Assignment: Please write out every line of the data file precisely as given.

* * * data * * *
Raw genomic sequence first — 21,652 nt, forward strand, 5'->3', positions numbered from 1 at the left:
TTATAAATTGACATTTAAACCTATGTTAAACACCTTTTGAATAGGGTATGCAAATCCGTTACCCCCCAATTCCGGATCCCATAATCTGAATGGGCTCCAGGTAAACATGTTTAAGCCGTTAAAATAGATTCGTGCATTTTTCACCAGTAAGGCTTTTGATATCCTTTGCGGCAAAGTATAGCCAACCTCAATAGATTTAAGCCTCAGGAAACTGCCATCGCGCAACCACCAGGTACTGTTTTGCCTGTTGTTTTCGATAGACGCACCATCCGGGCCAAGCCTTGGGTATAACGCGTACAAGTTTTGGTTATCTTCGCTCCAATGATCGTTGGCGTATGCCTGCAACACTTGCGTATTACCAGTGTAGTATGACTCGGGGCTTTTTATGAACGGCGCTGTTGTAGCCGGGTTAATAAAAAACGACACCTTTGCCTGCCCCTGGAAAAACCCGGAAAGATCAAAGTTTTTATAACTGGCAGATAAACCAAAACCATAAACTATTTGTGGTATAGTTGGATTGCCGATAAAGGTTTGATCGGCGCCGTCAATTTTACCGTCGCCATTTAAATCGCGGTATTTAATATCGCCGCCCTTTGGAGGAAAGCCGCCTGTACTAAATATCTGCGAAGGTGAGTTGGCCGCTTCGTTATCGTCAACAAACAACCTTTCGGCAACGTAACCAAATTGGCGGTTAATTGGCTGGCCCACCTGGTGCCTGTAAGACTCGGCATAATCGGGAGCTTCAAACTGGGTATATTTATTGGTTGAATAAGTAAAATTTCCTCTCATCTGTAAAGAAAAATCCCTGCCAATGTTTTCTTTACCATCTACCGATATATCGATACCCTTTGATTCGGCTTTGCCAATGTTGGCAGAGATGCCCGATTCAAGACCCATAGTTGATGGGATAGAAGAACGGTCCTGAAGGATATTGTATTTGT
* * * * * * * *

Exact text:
Raw genomic sequence first — 21,652 nt, forward strand, 5'->3', positions numbered from 1 at the left:
TTATAAATTGACATTTAAACCTATGTTAAACACCTTTTGAATAGGGTATGCAAATCCGTTACCCCCCAATTCCGGATCCCATAATCTGAATGGGCTCCAGGTAAACATGTTTAAGCCGTTAAAATAGATTCGTGCATTTTTCACCAGTAAGGCTTTTGATATCCTTTGCGGCAAAGTATAGCCAACCTCAATAGATTTAAGCCTCAGGAAACTGCCATCGCGCAACCACCAGGTACTGTTTTGCCTGTTGTTTTCGATAGACGCACCATCCGGGCCAAGCCTTGGGTATAACGCGTACAAGTTTTGGTTATCTTCGCTCCAATGATCGTTGGCGTATGCCTGCAACACTTGCGTATTACCAGTGTAGTATGACTCGGGGCTTTTTATGAACGGCGCTGTTGTAGCCGGGTTAATAAAAAACGACACCTTTGCCTGCCCCTGGAAAAACCCGGAAAGATCAAAGTTTTTATAACTGGCAGATAAACCAAAACCATAAACTATTTGTGGTATAGTTGGATTGCCGATAAAGGTTTGATCGGCGCCGTCAATTTTACCGTCGCCATTTAAATCGCGGTATTTAATATCGCCGCCCTTTGGAGGAAAGCCGCCTGTACTAAATATCTGCGAAGGTGAGTTGGCCGCTTCGTTATCGTCAACAAACAACCTTTCGGCAACGTAACCAAATTGGCGGTTAATTGGCTGGCCCACCTGGTGCCTGTAAGACTCGGCATAATCGGGAGCTTCAAACTGGGTATATTTATTGGTTGAATAAGTAAAATTTCCTCTCATCTGTAAAGAAAAATCCCTGCCAATGTTTTCTTTACCATCTACCGATATATCGATACCCTTTGATTCGGCTTTGCCAATGTTGGCAGAGATGCCCGATTCAAGACCCATAGTTGATGGGATAGAAGAACGGTCCTGAAGGATATTGTATTTGT